TheDavid
Tuesday, September 12, 2006
 
 
what is a non-centric DBA? You mean a DBA who does all the databases?

DBA work by its very nature is specialized. I know people who work on 2 of the following: Sybase, Oracle, DB2, SQL Server.

Any more than that and they won't be good enough with one to work on a large system which is where the money is.

You don't get paid being a jack of all trades DBAs. High end specialzied DBAs can make $100/hour.
Ryan
Wednesday, September 13, 2006
 
 
>> You don't get paid being a jack of all trades DBAs. High end specialzied DBAs can make $100/hour.  <<

Or much, much more if they're really good.  We were paying an Oracle kung fu master $225/hour at one company, because he really was the cat's pajamas.

He didn't speak MSSQL at all.

-Matt
Matt Lavallee Send private email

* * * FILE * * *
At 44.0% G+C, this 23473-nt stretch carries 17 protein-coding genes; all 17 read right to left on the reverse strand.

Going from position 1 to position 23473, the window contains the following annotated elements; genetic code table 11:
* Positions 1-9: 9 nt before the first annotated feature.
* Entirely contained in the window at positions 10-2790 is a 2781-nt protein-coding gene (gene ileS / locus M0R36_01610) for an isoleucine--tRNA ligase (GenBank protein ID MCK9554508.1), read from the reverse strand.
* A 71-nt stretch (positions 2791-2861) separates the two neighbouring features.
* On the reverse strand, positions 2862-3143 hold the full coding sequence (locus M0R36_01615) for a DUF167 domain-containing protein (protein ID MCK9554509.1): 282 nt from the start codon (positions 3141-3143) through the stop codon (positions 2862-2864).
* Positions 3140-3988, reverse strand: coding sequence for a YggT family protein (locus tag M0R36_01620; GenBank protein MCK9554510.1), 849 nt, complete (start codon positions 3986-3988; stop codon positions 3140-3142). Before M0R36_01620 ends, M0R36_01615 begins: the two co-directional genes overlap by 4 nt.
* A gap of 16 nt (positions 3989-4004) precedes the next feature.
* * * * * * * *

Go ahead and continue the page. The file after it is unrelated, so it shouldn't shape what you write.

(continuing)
Wednesday, September 13, 2006
 
 
Speak for yourself OP!!! I AM a small-scale Database Developer so I know all about DB design, normalization, joins, etc. In addition, I also program winforms apps using VB.Net.

I will say this though - I ABHOR SQL....it is the plague for DB development....I think LINQ sux as well...not much better but that is what we get to deal with.....

I think what users want in a DB application is primarily two things....1) great app performance and 2) users want the app to solve their problems and take away the pain!

If you can do that, you will be the golden calf that everyone adores and worships....
Brice Richard Send private email
Thursday, September 14, 2006
 
 
Uh Brice, the Golden Calf got turned into powder, then added to water to form a potion that killed its drinkers...is that really what you want? (:=)
Steve Hirsch Send private email
Thursday, September 14, 2006